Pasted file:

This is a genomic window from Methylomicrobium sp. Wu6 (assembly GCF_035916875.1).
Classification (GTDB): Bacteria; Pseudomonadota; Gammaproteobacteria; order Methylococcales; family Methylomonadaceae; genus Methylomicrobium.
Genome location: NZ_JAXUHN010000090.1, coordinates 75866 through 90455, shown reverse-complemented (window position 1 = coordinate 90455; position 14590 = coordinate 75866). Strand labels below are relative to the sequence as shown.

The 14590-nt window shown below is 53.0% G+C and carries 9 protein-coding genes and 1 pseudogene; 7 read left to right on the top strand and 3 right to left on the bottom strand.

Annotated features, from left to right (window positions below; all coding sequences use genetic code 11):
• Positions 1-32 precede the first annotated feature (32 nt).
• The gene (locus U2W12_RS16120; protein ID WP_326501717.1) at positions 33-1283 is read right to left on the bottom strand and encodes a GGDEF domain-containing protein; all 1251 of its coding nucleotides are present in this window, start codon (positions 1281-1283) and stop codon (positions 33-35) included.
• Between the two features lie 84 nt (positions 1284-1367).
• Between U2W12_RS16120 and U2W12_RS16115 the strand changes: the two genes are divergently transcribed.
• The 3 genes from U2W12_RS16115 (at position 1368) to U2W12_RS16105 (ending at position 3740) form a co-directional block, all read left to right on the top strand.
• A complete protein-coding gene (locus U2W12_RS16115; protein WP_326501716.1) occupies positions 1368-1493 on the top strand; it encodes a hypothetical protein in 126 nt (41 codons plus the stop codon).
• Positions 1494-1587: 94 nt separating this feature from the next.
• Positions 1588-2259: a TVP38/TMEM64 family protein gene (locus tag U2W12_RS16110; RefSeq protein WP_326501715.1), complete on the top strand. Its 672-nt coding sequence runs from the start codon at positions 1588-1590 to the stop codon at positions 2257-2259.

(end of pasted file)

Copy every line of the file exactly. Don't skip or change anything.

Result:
This is a genomic window from Methylomicrobium sp. Wu6 (assembly GCF_035916875.1).
Classification (GTDB): Bacteria; Pseudomonadota; Gammaproteobacteria; order Methylococcales; family Methylomonadaceae; genus Methylomicrobium.
Genome location: NZ_JAXUHN010000090.1, coordinates 75866 through 90455, shown reverse-complemented (window position 1 = coordinate 90455; position 14590 = coordinate 75866). Strand labels below are relative to the sequence as shown.

The 14590-nt window shown below is 53.0% G+C and carries 9 protein-coding genes and 1 pseudogene; 7 read left to right on the top strand and 3 right to left on the bottom strand.

Annotated features, from left to right (window positions below; all coding sequences use genetic code 11):
• Positions 1-32 precede the first annotated feature (32 nt).
• The gene (locus U2W12_RS16120; protein ID WP_326501717.1) at positions 33-1283 is read right to left on the bottom strand and encodes a GGDEF domain-containing protein; all 1251 of its coding nucleotides are present in this window, start codon (positions 1281-1283) and stop codon (positions 33-35) included.
• Between the two features lie 84 nt (positions 1284-1367).
• Between U2W12_RS16120 and U2W12_RS16115 the strand changes: the two genes are divergently transcribed.
• The 3 genes from U2W12_RS16115 (at position 1368) to U2W12_RS16105 (ending at position 3740) form a co-directional block, all read left to right on the top strand.
• A complete protein-coding gene (locus U2W12_RS16115; protein WP_326501716.1) occupies positions 1368-1493 on the top strand; it encodes a hypothetical protein in 126 nt (41 codons plus the stop codon).
• Positions 1494-1587: 94 nt separating this feature from the next.
• Positions 1588-2259: a TVP38/TMEM64 family protein gene (locus tag U2W12_RS16110; RefSeq protein WP_326501715.1), complete on the top strand. Its 672-nt coding sequence runs from the start codon at positions 1588-1590 to the stop codon at positions 2257-2259.